Let us assume that Donald J. Trump actually has a strategy for his presidential candidacy. Some may argue that I give him too much credit, but let’s go with that assumption anyway.
The past history of Trump would indicate that he has morphed his business strategy into a single strategy which is branding. Trump is a brand, this is how he makes money now. His brand has a value which his organization pegs at around 3.3 Billion USD. While that valuation may be somewhat inflated, the success of the Trump brand comes through it’s licensing to businesses that are willing to pay a hefty fee for it’s use on their enterprises.
Considering that there is no investment required (by Trump) in the infrastructure of the investment, it is all about the brand and hence it has real value to the Trump organization as an engine of revenue generation. Furthermore, revenue provided by licensing and management fees is a lot more attractive than having to build or own a property and face all the attendant risks. Hence, the branding business model (compared to ownership) is relatively risk free. Trump learned this lesson well in the bankruptcies of his casinos.
So what builds a brand? Publicity and perceived reputation would be two obvious candidates.
Trump often references his best-selling book “The Art of the Deal” (ghost-written by Tony Schwartz) as evidence of his business acumen. Schwartz has admitted in recent months that the book is pretty much a fiction, he regrets writing it, and now donates all of the royalties he receives from the book to charity to assuage his guilt for his part in spawning the Trump myth.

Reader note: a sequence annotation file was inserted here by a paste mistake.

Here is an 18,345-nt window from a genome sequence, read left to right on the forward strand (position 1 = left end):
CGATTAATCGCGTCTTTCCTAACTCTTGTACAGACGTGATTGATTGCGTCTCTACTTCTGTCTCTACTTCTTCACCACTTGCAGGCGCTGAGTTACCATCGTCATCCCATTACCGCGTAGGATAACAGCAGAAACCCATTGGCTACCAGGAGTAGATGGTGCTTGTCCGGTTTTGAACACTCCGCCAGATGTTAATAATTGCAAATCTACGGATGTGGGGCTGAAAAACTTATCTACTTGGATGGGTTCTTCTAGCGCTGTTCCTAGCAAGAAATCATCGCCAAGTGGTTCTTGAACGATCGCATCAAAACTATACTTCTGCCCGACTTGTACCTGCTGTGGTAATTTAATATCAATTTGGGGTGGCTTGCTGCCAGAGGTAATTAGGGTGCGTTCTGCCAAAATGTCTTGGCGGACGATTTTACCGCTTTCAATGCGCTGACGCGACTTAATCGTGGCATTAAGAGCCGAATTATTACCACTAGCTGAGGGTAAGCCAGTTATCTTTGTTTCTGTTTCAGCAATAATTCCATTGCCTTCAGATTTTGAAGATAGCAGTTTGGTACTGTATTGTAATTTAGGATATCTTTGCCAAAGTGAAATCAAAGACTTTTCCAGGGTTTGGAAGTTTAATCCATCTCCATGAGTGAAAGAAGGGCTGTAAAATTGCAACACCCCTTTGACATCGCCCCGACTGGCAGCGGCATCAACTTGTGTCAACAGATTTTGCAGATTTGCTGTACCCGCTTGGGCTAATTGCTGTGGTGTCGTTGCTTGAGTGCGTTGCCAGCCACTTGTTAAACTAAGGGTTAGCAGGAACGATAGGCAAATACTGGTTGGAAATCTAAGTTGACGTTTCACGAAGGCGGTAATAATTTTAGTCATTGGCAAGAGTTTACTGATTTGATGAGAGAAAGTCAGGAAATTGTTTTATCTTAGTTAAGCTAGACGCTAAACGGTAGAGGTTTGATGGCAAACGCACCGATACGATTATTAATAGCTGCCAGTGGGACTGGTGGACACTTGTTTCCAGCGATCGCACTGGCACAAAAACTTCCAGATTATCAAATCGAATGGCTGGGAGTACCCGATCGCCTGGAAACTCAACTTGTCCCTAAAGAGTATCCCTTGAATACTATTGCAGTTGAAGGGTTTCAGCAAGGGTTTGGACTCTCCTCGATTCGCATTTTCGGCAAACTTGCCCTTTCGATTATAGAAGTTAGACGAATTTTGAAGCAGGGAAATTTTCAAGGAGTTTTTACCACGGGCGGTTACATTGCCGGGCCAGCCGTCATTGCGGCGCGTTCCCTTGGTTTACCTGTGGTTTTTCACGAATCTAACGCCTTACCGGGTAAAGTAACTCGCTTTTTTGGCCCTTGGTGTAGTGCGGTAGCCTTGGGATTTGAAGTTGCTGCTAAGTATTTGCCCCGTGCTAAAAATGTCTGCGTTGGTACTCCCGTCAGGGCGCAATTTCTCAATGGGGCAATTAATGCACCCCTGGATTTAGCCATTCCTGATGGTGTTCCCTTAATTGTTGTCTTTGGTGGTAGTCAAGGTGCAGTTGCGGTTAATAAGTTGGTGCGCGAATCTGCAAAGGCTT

Does a presidential candidacy advance a brand?
Certainly the publicity is almost unbounded. The perception of competence is a continuation of the myth created by his book and his relentless self-promotion.
For Trump, a good strategy would be to promise the sun, the moon, and the stars, stir up pre-existing angst among the electorate and then present oneself as savior.
Any casual observer of the Trump candidacy might well conclude that it has been primarily about maximizing publicity, whether good or bad. There is an old public relation saying that goes like this: “There is no such thing as bad publicity“. Trump has completely embraced that tenet, through his unfiltered and combative verbiage.
There is a corollary to this strategy: You have to lose the election! The “win” is about marketing, not about the election, since it is virtually impossible to live up to the hyperbolic promises that are being made.
Corollary part two: You lose, but it’s not your fault because the “system” is stacked against you, or “rigged” as Donald Trump likes to say.
What the Republican party has not figured out, is that Trump could care less about them, since he has never been about anything other than self-promotion. It would be comical to see Republican leaders lining up to kiss his ring, if it were not such a tragedy for their party and their country.
The same is true of the electorate he claims to champion. He could care less about anybody but himself and his brand. The misdirected admiration of his followers serves to further the Trump myth of competence and continues to build his brand.
How will this end?
Trump will lose and it will devastate his party, but his brand valuation will soar.
Once again, he will be the winner.